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What’s in a Number?

Wed, 08/08/2007 - 10:54am

Looking beyond test results can help to best determine the right adhesive for a given application.

A submission from Adchem Corporation


In the world of pressure sensitive adhesives or PSA’s, you will find no shortage of physical property data. Peel strength, shear strength, loop tack and temperature information are all readily available. The question is: How useful is all of this data? As a provider of PSA solutions, we spend countless hours coaching our salespeople to understand the application and the conditions to which the PSA is subjected before we can select a pressure sensitive adhesive tape product. We are commonly asked, “What is your equivalent to Competitor’s X.” Or: “I need an acrylic transfer tape 5-mils in caliper with a peel strength of Y”. Our response is: “What are you trying to do or what do you want the PSA to do?” Only then can we assist you in finding the optimal solution. There are several sources of test procedures but the most common tests are sanctioned by the Pressure Sensitive Tape Council (PSTC) and developed by the American Society of Test Methods (ASTM). In addition, some vendors report results from tests they have developed in house. If you do compare numbers, it is important to know who conducted the tests and the test methodology. How the numbers are generated is equally important. The American Association of Laboratory Accreditation (A2LA) has established standards for laboratories that include equipment calibration, technician training, laboratory environment and record keeping.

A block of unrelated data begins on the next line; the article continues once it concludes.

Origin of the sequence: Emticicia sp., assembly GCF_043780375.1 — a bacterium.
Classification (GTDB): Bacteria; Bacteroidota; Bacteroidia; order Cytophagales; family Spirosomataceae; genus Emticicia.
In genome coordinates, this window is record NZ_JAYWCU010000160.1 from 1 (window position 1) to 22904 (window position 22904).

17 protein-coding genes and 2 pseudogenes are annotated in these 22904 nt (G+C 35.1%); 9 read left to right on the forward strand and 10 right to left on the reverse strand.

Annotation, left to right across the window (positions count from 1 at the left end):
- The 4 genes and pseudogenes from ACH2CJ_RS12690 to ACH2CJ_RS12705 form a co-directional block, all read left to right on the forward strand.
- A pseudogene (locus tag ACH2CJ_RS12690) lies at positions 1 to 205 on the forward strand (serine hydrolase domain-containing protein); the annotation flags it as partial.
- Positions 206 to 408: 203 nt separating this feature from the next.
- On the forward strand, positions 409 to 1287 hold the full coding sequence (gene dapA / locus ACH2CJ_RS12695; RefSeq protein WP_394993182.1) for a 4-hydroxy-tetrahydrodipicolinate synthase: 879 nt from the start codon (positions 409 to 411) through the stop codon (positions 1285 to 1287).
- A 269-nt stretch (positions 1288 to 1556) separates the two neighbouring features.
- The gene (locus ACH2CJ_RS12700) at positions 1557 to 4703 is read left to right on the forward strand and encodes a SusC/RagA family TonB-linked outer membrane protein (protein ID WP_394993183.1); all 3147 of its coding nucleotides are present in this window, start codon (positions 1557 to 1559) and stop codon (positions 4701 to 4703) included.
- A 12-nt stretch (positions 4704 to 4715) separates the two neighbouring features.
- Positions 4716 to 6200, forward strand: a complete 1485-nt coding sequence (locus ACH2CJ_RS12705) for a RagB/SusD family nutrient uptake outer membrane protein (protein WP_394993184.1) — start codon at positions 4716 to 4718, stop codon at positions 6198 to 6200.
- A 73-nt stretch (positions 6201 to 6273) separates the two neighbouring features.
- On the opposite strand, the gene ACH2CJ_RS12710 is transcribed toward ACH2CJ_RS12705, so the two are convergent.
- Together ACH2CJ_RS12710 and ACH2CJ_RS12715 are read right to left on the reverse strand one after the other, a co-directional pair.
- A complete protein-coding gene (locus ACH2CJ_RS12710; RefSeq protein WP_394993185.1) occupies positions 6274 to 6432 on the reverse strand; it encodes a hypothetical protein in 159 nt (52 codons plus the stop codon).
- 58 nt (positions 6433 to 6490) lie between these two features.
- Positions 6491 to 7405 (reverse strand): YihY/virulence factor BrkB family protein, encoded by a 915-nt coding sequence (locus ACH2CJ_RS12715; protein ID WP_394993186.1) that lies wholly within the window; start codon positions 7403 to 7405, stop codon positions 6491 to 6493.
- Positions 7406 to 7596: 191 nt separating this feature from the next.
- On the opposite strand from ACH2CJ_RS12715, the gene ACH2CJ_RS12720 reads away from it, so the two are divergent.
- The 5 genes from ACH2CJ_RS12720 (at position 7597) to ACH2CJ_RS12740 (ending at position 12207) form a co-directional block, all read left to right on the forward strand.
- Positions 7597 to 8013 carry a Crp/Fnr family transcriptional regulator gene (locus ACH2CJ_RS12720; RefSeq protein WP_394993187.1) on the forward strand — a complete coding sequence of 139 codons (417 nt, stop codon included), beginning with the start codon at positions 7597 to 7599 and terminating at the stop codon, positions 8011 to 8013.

Some common test results that are often considered include:

  • Loop Tack is a common measure of “quick stick,” or how fast the PSA will adhere. A tensile type machine lowers a loop of the test tape on to a substrate, typically stainless steel, and contacts it for a specified period of time, typically one second or less, and then it is pulled away, Performance is usually measured in pounds per inch. When looking at loop tack numbers, it is important to know the machine speed as well as the backing used. We should not leave the discussion on tack without talking about the time-honored practice of using finger pressure. In addition to being totally subjective, the thumb appeal test is susceptible to many unpredictable distortions, such as, what breakfast sandwich the tester handled that morning. Adchem has engineered many systems with mediocre “thumb appeal” but with an excellent application fit.
  • Peel numbers, usually expressed in pounds per linear inch, are impacted by the speed of the test apparatus, the dwell time or the elapsed time the adhesive has been in contact with the test surface following application.
  • Static shear testing is done by hanging weights onto a sample and measuring the time to cohesive failure. Variables that need to be considered here include the amount of the weight and the area of the test sample.
  • Service temperature is one of the more misunderstood properties of a PSA. Service temperatures are typically reported as constant and intermittent. Intermittent results always need further definition. Other factors that influence service temperature include the substrate that is bonded, other ambient conditions like humidity, how was the PSA applied and how much dwell time preceded the test.
  • Another number that customers commonly use is the SAFT, or Shear Adhesion Failure Temperature. The test sample preparation is identical to Shear Testing, but the test temperature is raised in increments until the sample fails. All of the variables affecting temperature come into play here as well. So be sure the test conditions were identical.

In our opinion, the best evaluation process involves side-by-side testing of all PSA candidates. Comparing products in actual use conditions and/or environment involves time and effort, but it is infinitely better than comparing by numbers alone.

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